Sports Direct sales slow as MPs call for Mike Ashley to be questioned
Mike Ashley’s Sports Direct has suffered a slowdown in sales as criticism of the company’s treatment of workers continues to grow.
Sports Direct said sales rose 2.6pc for the 13 weeks to January 25, a slowdown from the 6.5pc in the first half of the company’s financial year.
The retailer, founded by Mr Ashley, has become embroiled in controversy again after putting its fashion chain USC into administration. Mr Ashley has been summoned to appear before MPs on the Scottish Affairs Committee after 200 warehouse workers in Ayrshire abruptly lost their jobs as a result of the administration.
The MPs have said they want to question Mr Ashley, who serves as executive vice-chairman, about the job losses and Sports Direct’s use of zero-hour contracts. Sports Direct is facing a legal claim from 300 workers excluded from the company’s generous bonus scheme who could force the company to pay-out £10m if they are successful.
Sports Direct declined to comment on the hearing or its performance beyond a brief trading update on Thursday.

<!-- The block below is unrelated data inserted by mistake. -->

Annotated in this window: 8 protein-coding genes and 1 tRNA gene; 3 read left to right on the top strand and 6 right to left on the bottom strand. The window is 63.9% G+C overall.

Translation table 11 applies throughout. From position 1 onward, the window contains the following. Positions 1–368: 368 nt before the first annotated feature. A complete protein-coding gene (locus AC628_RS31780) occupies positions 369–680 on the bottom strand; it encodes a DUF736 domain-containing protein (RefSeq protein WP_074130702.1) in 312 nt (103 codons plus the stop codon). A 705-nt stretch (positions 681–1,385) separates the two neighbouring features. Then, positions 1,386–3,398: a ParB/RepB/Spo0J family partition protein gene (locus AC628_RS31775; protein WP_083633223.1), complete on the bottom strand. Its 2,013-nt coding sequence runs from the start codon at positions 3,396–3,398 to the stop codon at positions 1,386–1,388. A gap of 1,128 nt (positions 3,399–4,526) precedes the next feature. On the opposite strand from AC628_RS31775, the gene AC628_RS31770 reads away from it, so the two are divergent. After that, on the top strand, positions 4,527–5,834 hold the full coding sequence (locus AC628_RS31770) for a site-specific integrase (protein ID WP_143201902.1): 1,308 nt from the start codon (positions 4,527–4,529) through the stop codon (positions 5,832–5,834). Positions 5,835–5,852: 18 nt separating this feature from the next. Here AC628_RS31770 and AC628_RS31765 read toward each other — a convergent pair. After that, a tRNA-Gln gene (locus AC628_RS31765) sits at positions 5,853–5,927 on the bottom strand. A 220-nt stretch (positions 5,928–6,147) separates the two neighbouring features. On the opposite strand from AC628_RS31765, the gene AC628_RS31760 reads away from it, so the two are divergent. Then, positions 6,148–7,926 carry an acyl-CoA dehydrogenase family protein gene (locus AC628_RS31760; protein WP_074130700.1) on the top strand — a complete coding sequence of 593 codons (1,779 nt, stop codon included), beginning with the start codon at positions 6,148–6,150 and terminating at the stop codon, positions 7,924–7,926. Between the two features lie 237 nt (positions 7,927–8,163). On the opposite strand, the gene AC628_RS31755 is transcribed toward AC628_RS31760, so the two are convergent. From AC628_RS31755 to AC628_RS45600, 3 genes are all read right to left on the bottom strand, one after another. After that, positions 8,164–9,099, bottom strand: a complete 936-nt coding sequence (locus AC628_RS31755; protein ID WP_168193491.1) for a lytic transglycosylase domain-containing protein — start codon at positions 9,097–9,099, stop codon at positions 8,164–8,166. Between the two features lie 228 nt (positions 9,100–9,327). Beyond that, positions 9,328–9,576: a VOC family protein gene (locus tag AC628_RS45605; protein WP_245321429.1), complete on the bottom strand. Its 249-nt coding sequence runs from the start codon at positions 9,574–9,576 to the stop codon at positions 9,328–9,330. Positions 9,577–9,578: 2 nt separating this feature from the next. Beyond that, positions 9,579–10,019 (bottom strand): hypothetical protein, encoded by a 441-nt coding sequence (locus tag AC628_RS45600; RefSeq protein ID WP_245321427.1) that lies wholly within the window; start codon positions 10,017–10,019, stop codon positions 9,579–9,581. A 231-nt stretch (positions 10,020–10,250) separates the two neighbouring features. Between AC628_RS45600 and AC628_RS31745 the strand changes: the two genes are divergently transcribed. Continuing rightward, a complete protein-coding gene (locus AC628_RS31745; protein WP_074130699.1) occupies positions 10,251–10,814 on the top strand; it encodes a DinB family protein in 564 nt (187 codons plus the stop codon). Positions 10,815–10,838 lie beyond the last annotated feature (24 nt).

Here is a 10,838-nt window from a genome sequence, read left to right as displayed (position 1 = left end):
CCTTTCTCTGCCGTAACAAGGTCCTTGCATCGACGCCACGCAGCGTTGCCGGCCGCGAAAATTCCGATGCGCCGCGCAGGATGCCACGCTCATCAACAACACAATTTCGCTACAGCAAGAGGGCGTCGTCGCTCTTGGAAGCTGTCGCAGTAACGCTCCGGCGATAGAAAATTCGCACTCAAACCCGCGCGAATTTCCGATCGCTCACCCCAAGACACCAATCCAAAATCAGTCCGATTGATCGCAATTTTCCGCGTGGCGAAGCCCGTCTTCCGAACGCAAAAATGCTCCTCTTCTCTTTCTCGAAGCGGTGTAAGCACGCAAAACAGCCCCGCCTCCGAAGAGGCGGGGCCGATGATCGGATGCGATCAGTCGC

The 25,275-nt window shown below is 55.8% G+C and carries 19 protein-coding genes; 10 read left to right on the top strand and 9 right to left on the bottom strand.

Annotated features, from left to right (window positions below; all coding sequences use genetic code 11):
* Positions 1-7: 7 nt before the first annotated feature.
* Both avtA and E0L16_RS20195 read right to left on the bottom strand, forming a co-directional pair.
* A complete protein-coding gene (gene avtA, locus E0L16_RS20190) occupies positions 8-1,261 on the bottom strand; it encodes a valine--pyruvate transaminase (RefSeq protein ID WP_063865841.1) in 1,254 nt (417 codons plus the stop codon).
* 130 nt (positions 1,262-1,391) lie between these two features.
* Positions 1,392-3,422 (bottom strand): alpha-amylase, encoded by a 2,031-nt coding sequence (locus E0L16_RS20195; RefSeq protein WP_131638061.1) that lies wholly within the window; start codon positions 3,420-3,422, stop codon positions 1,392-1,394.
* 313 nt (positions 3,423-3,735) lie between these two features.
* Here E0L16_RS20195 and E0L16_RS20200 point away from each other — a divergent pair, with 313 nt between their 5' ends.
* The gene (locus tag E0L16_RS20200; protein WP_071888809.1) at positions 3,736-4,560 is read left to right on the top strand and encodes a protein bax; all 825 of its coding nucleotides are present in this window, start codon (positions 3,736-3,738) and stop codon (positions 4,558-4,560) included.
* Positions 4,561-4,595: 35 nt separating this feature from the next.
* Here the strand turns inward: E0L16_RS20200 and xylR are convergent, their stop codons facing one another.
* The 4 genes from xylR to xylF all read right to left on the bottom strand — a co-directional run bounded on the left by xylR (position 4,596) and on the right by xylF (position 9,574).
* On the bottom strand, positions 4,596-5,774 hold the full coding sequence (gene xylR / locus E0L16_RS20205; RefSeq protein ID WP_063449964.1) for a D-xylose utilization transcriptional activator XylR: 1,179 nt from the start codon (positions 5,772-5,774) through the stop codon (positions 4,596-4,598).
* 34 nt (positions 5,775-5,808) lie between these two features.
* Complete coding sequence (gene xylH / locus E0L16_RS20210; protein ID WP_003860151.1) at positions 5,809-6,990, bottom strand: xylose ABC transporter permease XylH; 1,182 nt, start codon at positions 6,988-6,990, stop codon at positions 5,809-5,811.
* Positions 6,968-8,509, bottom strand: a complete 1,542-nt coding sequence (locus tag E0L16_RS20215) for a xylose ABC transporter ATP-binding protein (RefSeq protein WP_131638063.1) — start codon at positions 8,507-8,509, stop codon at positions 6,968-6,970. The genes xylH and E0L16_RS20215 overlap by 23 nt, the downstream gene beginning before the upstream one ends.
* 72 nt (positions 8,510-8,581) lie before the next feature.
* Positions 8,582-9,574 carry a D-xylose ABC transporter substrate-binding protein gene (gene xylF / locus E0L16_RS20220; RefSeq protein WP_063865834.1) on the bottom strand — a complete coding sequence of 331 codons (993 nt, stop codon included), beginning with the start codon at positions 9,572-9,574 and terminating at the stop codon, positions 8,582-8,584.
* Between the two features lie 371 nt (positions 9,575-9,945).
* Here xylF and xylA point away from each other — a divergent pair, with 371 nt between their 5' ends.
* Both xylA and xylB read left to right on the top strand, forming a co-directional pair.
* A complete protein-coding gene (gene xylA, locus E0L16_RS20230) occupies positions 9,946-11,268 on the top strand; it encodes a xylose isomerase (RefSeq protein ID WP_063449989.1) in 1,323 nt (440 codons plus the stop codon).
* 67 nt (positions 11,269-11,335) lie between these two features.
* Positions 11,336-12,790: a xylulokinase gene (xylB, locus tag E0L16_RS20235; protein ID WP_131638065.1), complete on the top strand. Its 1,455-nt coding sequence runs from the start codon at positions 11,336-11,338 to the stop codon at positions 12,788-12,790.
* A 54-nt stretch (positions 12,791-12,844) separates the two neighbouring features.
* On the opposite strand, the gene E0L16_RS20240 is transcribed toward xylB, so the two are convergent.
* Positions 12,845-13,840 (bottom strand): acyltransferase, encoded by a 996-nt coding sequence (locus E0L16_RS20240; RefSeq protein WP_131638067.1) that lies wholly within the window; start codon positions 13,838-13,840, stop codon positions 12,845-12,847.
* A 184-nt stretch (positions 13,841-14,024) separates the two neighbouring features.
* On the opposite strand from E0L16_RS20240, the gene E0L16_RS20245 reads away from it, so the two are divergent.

It said that gross profits rose 7.6pc to £347m during the period. This growth helped to reassure the City about the company’s performance, sending its shares up 6, or 1pc, to 692.50p.
Sales in the core sports retail business rose 2.7pc, but sales in the premium lifestyle clothing arm dropped by 0.4pc. Sales in the brands division rose 4.8pc.
Dave Forsey, chief executive of Sports Direct, said trading was “in line with management’s expectations”. He added: “Within sports retail we continue to focus on upgrading our store portfolio and integrating our business in Austria where a weak winter sports season across Europe has proved challenging.”
Mr Forsey said that Sports Direct retains “the ability to invest in margin, inventory and group marketing to deliver long term sustainable growth” and is “very confident” of meeting its full-year underlying profits target of £360m.
Hovever, Freddie George, analyst at Cantor Fitzgerald, criticised the continuing lack of a dividend payment and Sports Direct’s unexpected investments in retailers Tesco, Debenhams and MySale.
He said: “The company has significant free cashflow with [this year’s] capital expenditure forecast at £90m, but does not appear to have a clear strategy to reinvest these resources.
"The focus, in our view, should be on strategic acquisitions rather than on opportunistic investments, developing more broadly the business overseas and growing online sales, although the company currently views this channel as a cost centre. Unhelpfully, in our view, the company still does not have a finance director.”